By Syma Chowdhry, Todd Quinones
LEWES, Del., (CBS) — What was supposed to be a fun, peaceful day at the beach turned terrifying for one teen.
Andrew Vance was swimming at Cape Hanlopen Beach on the Delaware Bay Monday evening.
Officials say it is unheard of for a shark to bite swimmers in this area.
“In 20 years I haven’t dealt with any shark bites, in state park history here,” Wayne Kline of State Park Police said.
By looking at the injury, experts believe he was bit by a young sandbar shark.
“Based upon the bite, this shark was not interested in feeding. It looked like it was an instinct bite,” shark biologist Scott Newlin said.
Marine biologists say it is common to see sandbar sharks this time of year in the Delaware Bay, but another factor could’ve drawn in more sharks.
“There was a large sturgeon carcass that has been on this beach for the past couple of days so it probably brought in a lot sharks in the area to feed on it,” Newlin said.
The 16-year-old was in about five feet of water when the shark bit his arm.
“The sharks in this area are placid and usually very rarely interacts,” Newlin said.
Experts also say this is the season that female sharks are giving birth.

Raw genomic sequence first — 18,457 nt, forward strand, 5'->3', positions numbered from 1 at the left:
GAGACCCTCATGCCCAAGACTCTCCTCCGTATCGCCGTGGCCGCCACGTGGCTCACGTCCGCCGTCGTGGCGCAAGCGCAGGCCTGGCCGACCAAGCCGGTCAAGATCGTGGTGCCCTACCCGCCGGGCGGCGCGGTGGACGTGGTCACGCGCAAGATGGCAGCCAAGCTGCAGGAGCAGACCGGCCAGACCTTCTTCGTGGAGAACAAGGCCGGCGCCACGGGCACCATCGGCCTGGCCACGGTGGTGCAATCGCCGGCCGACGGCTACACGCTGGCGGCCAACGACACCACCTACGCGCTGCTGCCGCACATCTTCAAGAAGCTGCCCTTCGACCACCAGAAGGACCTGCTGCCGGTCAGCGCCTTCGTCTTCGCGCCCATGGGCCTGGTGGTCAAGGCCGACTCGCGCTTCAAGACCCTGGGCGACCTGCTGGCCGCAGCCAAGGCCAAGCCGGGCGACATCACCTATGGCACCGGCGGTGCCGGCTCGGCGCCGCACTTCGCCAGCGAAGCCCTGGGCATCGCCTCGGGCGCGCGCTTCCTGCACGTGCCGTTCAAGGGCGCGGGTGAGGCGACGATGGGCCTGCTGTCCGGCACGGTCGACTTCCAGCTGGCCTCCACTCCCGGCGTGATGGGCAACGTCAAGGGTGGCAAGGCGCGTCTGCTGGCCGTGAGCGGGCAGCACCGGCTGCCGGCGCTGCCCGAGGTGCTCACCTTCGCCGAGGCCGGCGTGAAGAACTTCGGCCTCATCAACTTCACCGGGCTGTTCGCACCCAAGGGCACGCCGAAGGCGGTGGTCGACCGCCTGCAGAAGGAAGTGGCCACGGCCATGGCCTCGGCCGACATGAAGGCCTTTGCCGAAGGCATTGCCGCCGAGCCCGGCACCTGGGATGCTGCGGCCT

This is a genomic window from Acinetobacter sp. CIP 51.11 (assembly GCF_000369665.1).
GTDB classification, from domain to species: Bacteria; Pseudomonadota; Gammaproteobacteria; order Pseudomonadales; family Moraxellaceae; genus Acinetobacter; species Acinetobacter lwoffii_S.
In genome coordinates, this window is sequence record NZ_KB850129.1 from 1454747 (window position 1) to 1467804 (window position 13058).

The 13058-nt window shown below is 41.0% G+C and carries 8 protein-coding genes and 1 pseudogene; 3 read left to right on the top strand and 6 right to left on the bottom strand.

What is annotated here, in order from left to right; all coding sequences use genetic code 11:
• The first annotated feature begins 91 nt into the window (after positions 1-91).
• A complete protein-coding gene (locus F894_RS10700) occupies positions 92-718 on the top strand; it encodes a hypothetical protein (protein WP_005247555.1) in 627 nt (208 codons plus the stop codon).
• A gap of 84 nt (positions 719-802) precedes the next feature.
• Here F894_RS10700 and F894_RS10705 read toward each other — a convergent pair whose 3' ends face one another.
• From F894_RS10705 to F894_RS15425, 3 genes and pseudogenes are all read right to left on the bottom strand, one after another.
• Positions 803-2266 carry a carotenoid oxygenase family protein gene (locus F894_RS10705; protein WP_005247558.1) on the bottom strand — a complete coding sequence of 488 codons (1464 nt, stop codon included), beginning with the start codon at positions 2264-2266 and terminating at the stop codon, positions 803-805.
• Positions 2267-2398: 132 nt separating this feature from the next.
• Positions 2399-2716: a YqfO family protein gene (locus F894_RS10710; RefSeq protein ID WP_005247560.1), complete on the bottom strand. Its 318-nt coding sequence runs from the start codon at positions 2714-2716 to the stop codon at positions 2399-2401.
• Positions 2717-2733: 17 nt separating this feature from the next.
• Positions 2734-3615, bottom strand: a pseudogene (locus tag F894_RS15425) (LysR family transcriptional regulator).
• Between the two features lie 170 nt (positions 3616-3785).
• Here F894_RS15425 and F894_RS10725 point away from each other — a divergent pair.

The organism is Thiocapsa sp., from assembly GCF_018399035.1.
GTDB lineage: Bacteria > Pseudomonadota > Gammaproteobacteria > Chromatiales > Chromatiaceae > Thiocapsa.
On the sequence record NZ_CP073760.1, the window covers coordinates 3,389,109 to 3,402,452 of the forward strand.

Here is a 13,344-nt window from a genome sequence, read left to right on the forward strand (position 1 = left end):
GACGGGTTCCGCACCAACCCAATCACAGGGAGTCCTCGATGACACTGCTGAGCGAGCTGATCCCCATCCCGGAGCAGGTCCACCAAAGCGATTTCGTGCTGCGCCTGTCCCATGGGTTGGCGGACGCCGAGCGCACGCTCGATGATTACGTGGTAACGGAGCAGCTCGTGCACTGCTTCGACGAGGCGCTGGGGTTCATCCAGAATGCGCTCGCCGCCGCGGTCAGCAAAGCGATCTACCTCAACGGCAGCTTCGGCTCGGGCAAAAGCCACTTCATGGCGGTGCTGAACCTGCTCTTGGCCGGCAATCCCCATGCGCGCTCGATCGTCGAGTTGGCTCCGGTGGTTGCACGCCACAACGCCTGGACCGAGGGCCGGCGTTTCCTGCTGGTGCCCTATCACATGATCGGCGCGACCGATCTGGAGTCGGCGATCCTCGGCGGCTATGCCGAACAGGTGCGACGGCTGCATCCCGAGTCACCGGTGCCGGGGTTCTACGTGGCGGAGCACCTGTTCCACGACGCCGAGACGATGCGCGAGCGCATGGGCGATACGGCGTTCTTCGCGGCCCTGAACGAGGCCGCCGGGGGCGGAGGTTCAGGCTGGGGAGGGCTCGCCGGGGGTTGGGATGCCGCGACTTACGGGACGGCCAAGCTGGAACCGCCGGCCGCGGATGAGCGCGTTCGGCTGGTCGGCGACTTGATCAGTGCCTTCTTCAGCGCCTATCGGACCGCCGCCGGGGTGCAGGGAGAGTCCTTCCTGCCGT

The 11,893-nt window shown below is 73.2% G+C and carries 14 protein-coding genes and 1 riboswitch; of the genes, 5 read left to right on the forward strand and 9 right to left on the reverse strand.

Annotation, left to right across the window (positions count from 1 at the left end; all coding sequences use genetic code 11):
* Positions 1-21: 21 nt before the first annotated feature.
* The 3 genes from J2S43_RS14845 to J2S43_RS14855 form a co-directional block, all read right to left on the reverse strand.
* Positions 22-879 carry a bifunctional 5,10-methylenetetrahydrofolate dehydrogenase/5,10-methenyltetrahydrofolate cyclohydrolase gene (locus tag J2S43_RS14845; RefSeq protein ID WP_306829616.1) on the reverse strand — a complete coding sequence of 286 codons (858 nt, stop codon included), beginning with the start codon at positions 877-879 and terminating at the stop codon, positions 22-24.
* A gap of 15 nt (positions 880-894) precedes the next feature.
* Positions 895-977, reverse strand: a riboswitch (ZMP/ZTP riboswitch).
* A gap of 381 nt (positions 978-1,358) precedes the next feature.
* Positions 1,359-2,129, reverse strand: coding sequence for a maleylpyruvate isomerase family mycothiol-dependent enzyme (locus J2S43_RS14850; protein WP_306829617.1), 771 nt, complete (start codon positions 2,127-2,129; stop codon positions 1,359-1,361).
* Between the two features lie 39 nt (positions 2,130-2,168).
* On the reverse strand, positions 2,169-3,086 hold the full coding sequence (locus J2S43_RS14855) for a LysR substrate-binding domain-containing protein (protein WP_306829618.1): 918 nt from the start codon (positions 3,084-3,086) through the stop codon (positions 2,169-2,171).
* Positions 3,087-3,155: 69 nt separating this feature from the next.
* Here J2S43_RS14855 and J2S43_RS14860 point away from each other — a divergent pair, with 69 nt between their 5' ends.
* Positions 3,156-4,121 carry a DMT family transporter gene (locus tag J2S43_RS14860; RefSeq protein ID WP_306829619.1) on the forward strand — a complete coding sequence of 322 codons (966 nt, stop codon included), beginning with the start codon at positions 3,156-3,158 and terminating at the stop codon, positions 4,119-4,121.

“The females usually come into the bays and the estuaries up here to give birth to young, and then those young are still trying to figure out what they all need to do,” Kevin Becker of Adventure Aquarium said.
Despite that, beach-goers are a little apprehensive.
“I’m not going to into that deep if I know someone else just got bit. Plus the dolphins are swimming in pretty close too so it makes you wonder what else is swimming in kinda close,” beach-goer Michelle Becker said.
The beach was off limits to swimmers after the incident.
But it was reopened by Tuesday afternoon after State Park officials didn’t find any shark activity.
Experts stress this is uncommon, not something you’d see in a popular movie.
“No you won’t need a bigger boat, not this time,” Newlin said.
Vance needed 22 stitches. He is home now and is expected to be ok.